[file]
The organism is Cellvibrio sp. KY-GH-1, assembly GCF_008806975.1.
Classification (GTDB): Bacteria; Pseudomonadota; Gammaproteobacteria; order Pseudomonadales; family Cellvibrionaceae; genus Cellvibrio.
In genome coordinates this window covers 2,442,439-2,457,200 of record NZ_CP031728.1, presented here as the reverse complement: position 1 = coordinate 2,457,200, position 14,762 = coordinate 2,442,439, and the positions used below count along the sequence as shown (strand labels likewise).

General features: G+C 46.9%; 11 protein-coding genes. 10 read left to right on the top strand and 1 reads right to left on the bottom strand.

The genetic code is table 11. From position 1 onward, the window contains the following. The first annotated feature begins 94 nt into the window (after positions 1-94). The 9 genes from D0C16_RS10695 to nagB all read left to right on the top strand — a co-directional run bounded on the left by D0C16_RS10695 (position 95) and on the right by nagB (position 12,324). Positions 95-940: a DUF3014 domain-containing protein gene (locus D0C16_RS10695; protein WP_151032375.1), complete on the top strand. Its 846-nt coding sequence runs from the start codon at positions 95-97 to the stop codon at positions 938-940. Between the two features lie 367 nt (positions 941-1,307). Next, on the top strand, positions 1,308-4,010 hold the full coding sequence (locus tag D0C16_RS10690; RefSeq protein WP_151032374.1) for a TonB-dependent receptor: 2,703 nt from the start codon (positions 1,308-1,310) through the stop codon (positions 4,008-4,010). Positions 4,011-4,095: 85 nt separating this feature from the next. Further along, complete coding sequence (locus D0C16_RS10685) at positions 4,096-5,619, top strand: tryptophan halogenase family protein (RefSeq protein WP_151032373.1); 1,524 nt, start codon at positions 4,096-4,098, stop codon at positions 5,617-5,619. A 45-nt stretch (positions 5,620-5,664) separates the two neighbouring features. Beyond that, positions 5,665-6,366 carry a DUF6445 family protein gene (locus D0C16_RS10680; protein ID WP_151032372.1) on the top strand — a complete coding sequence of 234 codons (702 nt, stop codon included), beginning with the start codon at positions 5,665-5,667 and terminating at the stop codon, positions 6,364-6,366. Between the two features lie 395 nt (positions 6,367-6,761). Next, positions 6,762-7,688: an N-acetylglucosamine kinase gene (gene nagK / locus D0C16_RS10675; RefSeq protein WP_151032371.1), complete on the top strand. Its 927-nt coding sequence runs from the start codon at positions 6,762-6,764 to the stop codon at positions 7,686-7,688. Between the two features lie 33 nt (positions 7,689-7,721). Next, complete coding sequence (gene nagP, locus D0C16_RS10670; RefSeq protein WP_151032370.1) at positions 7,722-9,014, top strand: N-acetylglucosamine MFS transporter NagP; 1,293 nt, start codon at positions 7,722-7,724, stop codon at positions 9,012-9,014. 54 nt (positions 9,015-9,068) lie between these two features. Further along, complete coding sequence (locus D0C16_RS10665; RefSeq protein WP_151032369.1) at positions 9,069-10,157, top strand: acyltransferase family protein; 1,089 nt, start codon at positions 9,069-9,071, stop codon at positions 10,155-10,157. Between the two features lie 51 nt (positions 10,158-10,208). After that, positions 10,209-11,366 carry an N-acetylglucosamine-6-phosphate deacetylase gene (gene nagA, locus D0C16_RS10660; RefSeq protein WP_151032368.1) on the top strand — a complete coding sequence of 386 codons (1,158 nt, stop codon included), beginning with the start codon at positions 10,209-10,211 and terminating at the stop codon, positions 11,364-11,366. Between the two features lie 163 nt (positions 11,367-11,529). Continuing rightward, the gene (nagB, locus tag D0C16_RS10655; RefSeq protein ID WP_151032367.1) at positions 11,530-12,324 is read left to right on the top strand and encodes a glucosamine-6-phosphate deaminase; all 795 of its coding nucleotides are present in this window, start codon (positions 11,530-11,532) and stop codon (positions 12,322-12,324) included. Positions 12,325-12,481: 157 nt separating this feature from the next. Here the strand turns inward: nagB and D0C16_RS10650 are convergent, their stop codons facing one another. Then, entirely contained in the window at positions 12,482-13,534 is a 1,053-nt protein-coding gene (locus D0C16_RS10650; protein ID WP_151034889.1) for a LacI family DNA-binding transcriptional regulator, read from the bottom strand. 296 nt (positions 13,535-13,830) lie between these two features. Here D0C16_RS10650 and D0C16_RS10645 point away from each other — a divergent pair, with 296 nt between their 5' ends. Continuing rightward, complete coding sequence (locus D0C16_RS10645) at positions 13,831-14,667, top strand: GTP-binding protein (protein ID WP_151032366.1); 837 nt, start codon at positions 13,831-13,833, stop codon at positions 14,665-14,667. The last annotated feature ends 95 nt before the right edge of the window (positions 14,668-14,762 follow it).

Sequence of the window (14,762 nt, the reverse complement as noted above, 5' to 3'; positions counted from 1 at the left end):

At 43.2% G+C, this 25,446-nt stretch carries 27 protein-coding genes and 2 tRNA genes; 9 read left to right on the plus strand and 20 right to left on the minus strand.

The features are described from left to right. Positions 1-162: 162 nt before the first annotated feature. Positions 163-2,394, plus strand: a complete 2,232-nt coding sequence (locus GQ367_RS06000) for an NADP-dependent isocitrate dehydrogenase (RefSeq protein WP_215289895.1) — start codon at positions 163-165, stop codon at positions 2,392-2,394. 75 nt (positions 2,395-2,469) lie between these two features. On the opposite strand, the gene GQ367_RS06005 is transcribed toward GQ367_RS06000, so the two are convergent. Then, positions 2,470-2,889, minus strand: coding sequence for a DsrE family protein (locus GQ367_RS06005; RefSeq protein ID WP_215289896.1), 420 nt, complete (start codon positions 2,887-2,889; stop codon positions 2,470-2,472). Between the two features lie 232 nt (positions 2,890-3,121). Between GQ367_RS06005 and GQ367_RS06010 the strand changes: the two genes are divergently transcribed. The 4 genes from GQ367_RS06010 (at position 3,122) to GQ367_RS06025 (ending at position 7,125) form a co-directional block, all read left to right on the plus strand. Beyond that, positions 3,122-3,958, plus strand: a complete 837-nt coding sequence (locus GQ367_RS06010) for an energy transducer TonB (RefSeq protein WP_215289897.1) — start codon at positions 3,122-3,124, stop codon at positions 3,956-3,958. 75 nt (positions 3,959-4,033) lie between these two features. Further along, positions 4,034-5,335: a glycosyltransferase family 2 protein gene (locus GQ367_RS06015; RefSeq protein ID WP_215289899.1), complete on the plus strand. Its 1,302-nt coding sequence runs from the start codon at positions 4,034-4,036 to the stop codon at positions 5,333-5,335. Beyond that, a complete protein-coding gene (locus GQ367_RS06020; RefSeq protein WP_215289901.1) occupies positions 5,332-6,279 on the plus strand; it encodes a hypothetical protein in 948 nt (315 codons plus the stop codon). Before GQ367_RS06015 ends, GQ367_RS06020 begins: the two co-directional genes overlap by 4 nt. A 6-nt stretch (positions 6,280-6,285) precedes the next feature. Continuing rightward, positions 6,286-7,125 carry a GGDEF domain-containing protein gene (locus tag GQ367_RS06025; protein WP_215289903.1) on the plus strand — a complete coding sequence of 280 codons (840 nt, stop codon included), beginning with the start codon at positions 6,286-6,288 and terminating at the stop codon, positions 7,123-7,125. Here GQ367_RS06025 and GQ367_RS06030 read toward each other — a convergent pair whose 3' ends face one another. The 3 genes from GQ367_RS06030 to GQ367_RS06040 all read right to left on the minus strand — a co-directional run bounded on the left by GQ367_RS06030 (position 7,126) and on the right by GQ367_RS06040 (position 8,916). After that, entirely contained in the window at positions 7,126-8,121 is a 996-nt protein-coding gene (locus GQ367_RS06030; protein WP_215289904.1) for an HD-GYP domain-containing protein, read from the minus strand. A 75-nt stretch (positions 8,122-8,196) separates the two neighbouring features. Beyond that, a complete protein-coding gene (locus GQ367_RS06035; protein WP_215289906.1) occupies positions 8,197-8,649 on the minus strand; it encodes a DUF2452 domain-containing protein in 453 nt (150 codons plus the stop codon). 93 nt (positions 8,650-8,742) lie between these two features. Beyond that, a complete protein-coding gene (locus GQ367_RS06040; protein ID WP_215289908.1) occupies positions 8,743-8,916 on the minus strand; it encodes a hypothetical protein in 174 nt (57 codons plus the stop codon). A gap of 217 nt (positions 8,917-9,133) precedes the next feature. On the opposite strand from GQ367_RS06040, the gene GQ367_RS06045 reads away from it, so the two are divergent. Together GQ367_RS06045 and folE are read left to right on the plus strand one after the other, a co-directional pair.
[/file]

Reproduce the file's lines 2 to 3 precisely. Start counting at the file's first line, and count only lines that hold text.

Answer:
Classification (GTDB): Bacteria; Pseudomonadota; Gammaproteobacteria; order Pseudomonadales; family Cellvibrionaceae; genus Cellvibrio.
In genome coordinates this window covers 2,442,439-2,457,200 of record NZ_CP031728.1, presented here as the reverse complement: position 1 = coordinate 2,457,200, position 14,762 = coordinate 2,442,439, and the positions used below count along the sequence as shown (strand labels likewise).